One example of a company both venturing into news spaces and forming partnerships is Waymo, a sister company of Google. To the general public, Waymo is known for its Waymo One initiative, providing self-driving robotaxi services to consumers in Phoenix. With the drop in demand for ride-hailing during the pandemic and rapid growth in e-commerce, however, Waymo raised $2.25 billion and launched “Waymo Via” in March 2020, a self-driving alternative to conventional long-haul trucking and transportation of goods. A few months later Waymo also announced a partnership with Daimler Trucks for the development of self-driving Class 8 commercial semi-trucks, expanding its efforts in logistics and transportation of goods. 

A focus on customer experience (CX) can help companies make the transition into an uncertain Post-COVID future, offering direction into where to diversify to best meet customers’ emerging needsParticularly asset-heavy industries like infrastructure and transportation will need to find new value in their investments to move forward. This is where customer-centricity can inspire strategic growth into new opportunity areas. Download frog’s Business Value of Customer Experience to find out why improved CapEx efficiency is a key CX metric, alongside expanded customer networks and extended Customer Lifetime Value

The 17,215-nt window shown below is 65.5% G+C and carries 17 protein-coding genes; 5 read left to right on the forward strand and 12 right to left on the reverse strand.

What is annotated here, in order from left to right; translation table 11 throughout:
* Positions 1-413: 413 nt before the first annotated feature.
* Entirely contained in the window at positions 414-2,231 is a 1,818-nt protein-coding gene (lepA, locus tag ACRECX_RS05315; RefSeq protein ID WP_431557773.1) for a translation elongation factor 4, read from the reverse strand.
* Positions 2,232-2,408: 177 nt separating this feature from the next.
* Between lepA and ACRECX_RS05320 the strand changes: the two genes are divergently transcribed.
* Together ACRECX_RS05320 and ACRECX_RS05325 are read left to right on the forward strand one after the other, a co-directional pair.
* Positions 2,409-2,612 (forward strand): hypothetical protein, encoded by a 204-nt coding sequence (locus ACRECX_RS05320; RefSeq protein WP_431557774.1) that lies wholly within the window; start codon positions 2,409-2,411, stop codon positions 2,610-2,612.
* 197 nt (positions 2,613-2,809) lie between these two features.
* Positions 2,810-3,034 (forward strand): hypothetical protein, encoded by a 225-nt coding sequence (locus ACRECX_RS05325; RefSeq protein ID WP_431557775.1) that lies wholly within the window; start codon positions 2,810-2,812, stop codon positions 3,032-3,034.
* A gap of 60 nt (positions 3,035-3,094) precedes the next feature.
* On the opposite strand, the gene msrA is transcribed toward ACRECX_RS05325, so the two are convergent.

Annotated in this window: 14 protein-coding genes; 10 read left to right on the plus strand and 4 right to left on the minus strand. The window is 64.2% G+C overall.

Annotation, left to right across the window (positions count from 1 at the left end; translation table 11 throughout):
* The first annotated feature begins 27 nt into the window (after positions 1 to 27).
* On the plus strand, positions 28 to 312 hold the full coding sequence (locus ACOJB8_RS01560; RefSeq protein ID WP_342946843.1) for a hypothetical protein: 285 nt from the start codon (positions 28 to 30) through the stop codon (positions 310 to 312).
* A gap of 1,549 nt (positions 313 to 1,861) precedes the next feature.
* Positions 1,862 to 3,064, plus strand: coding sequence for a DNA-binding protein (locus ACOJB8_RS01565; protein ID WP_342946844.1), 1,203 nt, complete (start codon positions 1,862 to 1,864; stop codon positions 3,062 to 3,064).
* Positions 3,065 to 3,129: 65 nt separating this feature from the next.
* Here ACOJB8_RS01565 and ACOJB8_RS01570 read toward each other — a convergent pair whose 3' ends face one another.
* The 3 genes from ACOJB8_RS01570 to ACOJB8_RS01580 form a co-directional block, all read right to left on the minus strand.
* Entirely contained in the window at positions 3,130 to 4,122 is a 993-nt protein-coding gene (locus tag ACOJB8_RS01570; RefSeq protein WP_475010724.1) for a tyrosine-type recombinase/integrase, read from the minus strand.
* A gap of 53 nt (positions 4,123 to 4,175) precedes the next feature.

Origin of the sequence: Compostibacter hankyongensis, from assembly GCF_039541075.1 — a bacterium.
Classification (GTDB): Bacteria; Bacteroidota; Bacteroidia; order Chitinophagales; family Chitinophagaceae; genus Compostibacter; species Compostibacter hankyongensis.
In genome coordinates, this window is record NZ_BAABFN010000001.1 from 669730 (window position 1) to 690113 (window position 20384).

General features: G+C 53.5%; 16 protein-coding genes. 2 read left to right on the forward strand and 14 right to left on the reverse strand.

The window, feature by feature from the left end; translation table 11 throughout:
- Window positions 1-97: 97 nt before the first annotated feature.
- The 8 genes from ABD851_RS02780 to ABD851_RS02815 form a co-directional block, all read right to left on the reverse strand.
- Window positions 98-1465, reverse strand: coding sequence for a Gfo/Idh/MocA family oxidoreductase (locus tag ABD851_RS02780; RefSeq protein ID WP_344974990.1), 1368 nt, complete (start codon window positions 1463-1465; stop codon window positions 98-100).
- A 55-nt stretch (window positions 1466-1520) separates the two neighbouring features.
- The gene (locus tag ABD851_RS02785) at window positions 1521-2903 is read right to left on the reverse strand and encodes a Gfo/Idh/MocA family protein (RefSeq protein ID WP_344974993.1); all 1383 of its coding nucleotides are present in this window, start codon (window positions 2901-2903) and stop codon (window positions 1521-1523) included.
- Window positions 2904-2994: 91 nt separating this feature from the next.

Want to learn more about how to learn from moments of crisis to thrive in your business? At frog, we use a practice called ‘futurecasting’ to help clients map emerging market trends and technologies in their industries, developing scenarios that inform more robust and future-proof strategies. Get in touch to find out more.  

Leonardo Kubrak Maciel
Strategist, frog Munich
Leonardo Kubrak Maciel
Leonardo Kubrak Maciel
Strategist, frog Munich

Leonardo Kubrak Maciel is a Strategist at frog Munich. He brings over six years of work experience in Strategy and Design Consulting with a focus on Customer Experience, Business Strategy, User Research & Insights and Organizational Design–working with Fortune 500 clients to bring new product, services and experience to market. Leonardo is particularly interested in creativity and human-centricity as the means to tackle complex design challenges and develop holistic business strategies.